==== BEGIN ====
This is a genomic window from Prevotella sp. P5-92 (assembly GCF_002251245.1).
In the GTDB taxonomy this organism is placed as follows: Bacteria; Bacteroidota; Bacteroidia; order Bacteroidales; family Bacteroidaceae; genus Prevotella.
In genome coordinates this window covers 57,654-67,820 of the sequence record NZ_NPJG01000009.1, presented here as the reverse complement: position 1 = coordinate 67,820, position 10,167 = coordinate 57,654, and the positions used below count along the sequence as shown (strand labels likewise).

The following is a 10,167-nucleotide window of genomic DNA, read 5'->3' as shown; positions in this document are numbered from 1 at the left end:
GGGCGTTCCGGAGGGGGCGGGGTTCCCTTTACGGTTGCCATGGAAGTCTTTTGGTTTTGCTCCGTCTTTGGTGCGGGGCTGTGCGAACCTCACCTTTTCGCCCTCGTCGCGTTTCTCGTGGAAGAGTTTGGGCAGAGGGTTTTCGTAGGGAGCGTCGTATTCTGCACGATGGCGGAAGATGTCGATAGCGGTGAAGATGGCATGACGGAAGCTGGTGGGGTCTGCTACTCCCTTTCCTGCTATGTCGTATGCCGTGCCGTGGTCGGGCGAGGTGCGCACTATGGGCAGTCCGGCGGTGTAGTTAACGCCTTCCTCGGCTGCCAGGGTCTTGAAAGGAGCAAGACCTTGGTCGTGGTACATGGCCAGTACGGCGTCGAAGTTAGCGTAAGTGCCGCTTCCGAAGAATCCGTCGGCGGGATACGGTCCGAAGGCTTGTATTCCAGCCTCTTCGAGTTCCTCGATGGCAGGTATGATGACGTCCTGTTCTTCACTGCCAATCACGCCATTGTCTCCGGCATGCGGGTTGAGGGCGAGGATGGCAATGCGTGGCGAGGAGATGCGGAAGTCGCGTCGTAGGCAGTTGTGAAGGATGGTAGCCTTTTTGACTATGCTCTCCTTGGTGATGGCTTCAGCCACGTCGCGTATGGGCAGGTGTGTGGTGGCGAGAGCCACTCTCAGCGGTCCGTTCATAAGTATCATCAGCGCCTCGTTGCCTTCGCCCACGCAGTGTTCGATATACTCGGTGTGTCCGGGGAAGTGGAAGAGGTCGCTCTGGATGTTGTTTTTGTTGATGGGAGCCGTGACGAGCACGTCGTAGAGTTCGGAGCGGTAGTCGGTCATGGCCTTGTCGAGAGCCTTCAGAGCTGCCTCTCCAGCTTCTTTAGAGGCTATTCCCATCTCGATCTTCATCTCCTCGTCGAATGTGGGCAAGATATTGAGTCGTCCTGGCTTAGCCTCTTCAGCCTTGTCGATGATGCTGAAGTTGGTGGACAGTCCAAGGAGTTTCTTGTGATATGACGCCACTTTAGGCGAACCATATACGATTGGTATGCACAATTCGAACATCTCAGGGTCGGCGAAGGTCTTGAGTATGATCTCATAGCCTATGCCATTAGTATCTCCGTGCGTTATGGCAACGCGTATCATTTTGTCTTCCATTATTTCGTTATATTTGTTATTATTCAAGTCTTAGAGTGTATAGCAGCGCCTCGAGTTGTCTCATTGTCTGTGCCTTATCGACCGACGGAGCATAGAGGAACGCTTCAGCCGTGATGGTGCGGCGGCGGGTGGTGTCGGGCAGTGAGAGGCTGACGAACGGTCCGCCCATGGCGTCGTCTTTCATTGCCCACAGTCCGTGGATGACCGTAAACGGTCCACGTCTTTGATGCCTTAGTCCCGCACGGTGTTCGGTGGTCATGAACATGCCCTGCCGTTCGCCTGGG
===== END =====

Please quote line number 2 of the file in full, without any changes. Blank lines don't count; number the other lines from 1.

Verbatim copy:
In the GTDB taxonomy this organism is placed as follows: Bacteria; Bacteroidota; Bacteroidia; order Bacteroidales; family Bacteroidaceae; genus Prevotella.